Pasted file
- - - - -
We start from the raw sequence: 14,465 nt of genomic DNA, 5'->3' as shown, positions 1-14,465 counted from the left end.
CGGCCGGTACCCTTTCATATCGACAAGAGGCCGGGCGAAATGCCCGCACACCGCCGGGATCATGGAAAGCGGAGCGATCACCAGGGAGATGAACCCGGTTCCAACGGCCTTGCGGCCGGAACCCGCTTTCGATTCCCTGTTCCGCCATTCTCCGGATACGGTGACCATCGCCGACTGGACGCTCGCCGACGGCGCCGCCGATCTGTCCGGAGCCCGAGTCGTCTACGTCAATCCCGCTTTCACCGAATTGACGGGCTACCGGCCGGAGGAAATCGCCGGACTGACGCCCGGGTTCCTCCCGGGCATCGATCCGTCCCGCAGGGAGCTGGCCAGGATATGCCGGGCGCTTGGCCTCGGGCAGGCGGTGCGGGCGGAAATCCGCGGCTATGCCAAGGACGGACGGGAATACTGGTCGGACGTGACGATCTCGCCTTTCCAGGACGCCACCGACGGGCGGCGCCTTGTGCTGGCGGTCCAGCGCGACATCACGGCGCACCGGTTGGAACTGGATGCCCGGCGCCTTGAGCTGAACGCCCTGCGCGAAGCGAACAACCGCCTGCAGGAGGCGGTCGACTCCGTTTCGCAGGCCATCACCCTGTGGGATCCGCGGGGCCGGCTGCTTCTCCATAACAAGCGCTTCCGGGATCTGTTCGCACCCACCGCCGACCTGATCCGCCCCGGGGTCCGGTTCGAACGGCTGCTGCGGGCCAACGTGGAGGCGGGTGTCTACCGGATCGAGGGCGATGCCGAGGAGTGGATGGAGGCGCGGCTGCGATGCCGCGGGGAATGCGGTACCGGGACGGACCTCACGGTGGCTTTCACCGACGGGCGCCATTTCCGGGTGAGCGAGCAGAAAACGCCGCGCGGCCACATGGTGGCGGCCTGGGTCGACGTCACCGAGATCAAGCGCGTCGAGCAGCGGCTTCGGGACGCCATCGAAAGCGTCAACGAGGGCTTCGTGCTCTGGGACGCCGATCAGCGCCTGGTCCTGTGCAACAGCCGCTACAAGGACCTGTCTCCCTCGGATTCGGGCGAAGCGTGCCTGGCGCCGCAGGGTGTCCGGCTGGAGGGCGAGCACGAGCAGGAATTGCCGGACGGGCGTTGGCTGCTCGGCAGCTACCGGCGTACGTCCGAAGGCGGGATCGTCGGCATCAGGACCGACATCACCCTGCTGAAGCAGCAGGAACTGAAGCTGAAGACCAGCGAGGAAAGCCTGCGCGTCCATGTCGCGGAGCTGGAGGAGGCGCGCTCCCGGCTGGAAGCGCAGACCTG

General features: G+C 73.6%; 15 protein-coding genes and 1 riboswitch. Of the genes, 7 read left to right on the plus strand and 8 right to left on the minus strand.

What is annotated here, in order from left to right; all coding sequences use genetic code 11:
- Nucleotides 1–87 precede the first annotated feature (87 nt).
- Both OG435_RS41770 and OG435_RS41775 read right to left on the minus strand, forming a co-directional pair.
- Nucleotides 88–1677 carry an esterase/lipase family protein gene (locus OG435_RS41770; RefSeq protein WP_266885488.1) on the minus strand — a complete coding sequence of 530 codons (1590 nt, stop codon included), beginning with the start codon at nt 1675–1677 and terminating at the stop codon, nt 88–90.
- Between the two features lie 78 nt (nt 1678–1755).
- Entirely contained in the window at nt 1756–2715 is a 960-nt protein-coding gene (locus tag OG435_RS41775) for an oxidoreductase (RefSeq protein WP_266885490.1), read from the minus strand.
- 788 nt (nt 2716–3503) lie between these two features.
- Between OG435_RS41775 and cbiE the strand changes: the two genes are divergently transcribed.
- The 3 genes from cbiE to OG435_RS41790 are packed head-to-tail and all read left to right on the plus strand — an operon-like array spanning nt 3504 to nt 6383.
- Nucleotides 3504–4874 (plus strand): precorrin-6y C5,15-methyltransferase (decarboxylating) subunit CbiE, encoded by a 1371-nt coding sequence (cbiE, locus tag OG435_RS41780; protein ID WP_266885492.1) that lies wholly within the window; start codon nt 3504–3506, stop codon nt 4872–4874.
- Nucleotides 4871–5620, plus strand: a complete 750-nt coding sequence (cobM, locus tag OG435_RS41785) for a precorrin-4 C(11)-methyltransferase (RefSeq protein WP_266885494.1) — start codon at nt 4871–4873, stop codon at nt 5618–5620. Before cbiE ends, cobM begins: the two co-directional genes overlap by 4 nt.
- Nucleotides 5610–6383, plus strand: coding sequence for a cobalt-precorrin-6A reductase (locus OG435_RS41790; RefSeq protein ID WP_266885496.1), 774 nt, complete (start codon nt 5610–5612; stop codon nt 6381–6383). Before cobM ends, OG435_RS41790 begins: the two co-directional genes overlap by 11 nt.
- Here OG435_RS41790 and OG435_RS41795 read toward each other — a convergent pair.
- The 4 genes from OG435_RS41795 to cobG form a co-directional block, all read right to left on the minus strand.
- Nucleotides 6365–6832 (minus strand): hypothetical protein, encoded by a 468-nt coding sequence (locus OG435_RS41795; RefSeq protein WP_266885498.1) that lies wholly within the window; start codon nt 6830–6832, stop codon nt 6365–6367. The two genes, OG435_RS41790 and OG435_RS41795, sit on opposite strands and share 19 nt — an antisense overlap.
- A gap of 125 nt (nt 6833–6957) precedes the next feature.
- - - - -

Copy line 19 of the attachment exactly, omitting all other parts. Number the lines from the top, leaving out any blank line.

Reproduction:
- A gap of 125 nt (nt 6833–6957) precedes the next feature.